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Town Seeks To Ban Tourists From Driving To Clintons' Chappaqua Street

Hillary and Bill Clinton's home in Chappaqua is buffered by an entrance gate. The entrance is pictured in 2015.
Hillary and Bill Clinton's home in Chappaqua is buffered by an entrance gate. The entrance is pictured in 2015. Photo Credit: Tom Auchterlonie
New Castle Town Board.
New Castle Town Board. Photo Credit: Tom Auchterlonie

CHAPPAQUA, N.Y. -- Tourists seeking to get a glimpse of Hillary and Bill Clinton's home in Chappaqua by driving into their neighborhood street are no longer allowed to do so under a new town law.

The law, which was unanimously approved on Tuesday by the New Castle Town Board, restricts vehicular access to Old House Lane to “local traffic” only.

Chappaqua is a hamlet, or unincorporated section of, the town of New Castle.

While “local traffic” does not have a formal legal definition under the town code, Town Attorney Ed Phillips called it a “term of art.” Essentially, the attorney explained, permitted traffic includes residents and others who have business being in the neighborhood, such as people making deliveries. An example of a driver who is not allowed, Phillips added, is somebody who is “taking in the sights.”

Old House Lane is a residential cul de sac, which allows for the new law to be used as a way of cutting off tourism. The new law also covers Green Lane, which is a nearby roadway that runs parallel to the Clintons' street and is located to the immediate south.

The law was requested by New Castle Castle Police Chief Charles Ferry due to the security needs of the roads, Town Administrator Jill Shapiro told Daily Voice, adding that no one, in turn, asked him for it.

“Chief Ferry advises that he recommended establishing local traffic only restrictions on Old House Lane and Green Lane based upon the safety, traffic and security needs associated with those particular roads, and not from a particular request,” Shapiro wrote in an email to Daily Voice.

The email was in response to a New York Freedom of Information Law (FOIL) request seeking documentation of how the proposed law came about. The town does not have a written record of the request, according to Shapiro.

Hillary Clinton, a former secretary of state, senator and first lady, is the Democratic presidential nominee. She is currently favored to win the race for the White House, as polls show her with leads over her main rival, Republican nominee and celebrity businessman Donald Trump.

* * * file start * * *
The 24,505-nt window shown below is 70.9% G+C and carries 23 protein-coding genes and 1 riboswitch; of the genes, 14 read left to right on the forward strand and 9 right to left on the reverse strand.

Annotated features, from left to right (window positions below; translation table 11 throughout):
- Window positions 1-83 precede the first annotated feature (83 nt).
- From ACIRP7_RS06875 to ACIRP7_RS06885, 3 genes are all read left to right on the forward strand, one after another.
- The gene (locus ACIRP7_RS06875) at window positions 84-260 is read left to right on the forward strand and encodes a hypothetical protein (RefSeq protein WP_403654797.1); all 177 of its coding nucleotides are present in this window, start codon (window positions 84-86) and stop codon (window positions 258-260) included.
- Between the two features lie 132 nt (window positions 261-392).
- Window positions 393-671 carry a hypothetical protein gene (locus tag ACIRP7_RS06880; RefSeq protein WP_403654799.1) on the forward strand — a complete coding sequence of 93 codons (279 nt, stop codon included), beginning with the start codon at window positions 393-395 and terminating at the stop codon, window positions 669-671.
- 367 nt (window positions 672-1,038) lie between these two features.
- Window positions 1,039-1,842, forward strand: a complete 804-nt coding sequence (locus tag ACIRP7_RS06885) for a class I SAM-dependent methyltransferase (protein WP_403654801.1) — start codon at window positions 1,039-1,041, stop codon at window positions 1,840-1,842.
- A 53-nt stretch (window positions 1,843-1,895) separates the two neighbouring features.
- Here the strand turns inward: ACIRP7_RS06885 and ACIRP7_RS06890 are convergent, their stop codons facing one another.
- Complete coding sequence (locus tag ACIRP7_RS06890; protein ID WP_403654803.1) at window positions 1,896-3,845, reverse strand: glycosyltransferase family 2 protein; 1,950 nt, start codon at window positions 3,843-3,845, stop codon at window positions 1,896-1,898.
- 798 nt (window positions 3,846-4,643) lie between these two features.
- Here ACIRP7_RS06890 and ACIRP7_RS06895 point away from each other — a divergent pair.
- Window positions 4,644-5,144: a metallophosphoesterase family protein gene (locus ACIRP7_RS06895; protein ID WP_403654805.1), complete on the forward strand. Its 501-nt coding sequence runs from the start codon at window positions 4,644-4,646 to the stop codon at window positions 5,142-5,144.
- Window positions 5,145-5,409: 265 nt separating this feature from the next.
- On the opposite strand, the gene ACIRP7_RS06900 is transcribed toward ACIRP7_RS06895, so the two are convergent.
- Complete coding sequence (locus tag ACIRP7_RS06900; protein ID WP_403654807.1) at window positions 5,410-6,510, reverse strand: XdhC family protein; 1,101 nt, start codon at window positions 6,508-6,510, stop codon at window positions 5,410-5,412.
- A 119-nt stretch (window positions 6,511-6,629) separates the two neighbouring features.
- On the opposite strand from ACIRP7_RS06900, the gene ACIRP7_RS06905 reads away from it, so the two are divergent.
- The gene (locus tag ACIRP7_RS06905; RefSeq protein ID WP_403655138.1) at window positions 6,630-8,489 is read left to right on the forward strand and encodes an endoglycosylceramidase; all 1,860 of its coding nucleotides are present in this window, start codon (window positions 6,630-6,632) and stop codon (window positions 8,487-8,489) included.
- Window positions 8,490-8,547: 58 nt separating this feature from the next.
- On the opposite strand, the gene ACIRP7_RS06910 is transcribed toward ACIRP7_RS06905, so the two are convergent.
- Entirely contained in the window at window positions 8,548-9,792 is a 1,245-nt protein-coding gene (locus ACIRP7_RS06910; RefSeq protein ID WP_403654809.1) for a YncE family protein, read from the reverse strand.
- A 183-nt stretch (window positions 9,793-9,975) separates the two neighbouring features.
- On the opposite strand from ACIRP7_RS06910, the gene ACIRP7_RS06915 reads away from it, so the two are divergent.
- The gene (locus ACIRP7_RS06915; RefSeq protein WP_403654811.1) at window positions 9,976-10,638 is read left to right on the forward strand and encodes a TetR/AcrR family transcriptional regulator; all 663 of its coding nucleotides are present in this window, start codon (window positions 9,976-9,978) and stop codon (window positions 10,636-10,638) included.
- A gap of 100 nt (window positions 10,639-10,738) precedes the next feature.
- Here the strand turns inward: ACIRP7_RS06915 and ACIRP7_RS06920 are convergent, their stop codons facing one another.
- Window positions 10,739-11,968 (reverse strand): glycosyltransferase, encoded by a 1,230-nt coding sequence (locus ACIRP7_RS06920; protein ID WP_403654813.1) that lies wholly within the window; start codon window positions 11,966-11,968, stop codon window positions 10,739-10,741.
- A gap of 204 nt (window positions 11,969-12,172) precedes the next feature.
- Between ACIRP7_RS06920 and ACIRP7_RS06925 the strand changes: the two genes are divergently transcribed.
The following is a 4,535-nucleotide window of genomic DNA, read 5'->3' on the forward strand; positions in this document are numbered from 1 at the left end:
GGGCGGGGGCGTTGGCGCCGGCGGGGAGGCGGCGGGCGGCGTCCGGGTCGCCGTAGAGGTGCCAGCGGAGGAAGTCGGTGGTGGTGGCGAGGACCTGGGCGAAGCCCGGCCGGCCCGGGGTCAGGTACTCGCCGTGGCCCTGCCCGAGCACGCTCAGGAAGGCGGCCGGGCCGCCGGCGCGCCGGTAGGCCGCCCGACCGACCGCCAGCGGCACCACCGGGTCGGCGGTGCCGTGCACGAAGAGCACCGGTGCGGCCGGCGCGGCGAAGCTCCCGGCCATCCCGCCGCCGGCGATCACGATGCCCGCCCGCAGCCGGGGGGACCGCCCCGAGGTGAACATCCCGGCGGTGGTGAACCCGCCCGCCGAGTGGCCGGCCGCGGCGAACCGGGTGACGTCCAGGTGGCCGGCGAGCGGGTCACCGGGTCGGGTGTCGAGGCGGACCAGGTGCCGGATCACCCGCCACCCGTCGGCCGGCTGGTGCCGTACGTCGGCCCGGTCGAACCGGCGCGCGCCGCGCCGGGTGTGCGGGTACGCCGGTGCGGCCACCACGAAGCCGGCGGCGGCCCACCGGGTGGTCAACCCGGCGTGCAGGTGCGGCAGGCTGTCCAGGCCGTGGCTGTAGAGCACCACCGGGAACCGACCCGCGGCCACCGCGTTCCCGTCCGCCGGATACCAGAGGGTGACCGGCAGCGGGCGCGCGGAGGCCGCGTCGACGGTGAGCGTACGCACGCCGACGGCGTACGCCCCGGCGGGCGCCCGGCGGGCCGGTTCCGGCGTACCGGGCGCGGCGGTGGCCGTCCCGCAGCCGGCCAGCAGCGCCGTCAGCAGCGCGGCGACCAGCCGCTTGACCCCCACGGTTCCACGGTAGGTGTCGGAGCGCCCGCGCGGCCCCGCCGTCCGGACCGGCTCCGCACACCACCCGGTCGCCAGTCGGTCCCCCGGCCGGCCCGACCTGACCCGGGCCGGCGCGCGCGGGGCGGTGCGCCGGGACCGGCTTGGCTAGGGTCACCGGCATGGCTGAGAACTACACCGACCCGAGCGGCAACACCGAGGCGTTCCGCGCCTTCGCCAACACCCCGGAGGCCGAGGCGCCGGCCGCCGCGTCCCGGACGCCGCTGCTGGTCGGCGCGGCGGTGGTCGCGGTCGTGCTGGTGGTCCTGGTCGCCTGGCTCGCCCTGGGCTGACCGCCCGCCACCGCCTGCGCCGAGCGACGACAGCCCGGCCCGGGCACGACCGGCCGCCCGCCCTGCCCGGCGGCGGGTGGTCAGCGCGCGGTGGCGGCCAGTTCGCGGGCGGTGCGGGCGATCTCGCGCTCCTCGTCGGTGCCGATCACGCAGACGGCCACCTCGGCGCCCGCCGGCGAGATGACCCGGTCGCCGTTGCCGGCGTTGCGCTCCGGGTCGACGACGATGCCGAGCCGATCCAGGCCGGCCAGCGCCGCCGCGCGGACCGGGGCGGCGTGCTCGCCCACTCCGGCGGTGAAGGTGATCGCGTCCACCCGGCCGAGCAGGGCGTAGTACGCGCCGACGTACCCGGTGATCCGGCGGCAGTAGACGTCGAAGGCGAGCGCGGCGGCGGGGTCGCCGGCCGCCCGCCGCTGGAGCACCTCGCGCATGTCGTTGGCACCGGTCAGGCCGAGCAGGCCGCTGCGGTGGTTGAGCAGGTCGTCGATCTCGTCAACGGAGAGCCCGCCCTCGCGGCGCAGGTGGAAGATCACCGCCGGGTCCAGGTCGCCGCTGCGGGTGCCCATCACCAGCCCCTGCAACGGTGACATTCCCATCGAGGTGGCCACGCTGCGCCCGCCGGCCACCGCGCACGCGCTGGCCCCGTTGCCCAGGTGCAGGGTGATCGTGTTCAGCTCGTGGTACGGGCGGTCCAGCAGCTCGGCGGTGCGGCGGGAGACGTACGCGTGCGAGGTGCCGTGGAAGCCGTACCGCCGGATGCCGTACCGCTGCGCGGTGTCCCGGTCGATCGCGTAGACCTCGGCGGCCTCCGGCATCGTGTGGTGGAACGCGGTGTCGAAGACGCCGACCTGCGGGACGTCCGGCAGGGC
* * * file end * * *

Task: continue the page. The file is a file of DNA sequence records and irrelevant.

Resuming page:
Against the backdrop of security being a legislative impetus, town officials preferred to discuss the law in implicit terms instead of drawing attention to who it affects.

For example, when Chappaqua resident John Ehrlich mentioned the famous couple's ties – he also recalled memories of his kids trick or treeting in the neighborhood – Councilwoman Hala Makowska tried to discourage him from delving into it further.

“You cannot keep that secret,” Ehrlich added, noting that pictures and maps are already available online.

Tourism gained national coverage last month when CNN reported on an array of people who were flocking to the neighborhood.

It is not entirely clear what the penalty for violating the new law is, although it is grouped, along with similar statutes, into a town-code article that calls for a fine of up to $50 or imprisonment. However, the verbiage noting the penalty describes it as being in connection to violations of stop and yield-sign laws.

The new law is not the only tool that the town has to clamp down on outside traffic. Parking is already banned on both sides of Old House Lane, a restriction that was enacted in the fall of 1999, after news reports came out of the Clintons moving to the area. The Clintons closed on their home purchase in November of that year, according to Westchester County records.

If Hillary Clinton is elected in November, it would mark the second time that Old House Lane hosts a sitting president, as it held the distinction for the approximately final 14 months of Bill Clinton's presidency, which ended in January 2001.

Old House Lane has served in the past as a space for political expressions of various sorts.

Last summer, Westchester County Executive Rob Astorino held a press conference in front of the Clintons' home to bring attention to the county's affordable-housing settlement with the federal government.

A few months prior to that, local resident Gary Murphy held a mock computer sale at another section of the road – the intersection with Route 117 was picked, which is far from the Clintons' property – as a way to lampoon Hillary Clinton's usage of a private email server during her tenure as secretary of state.

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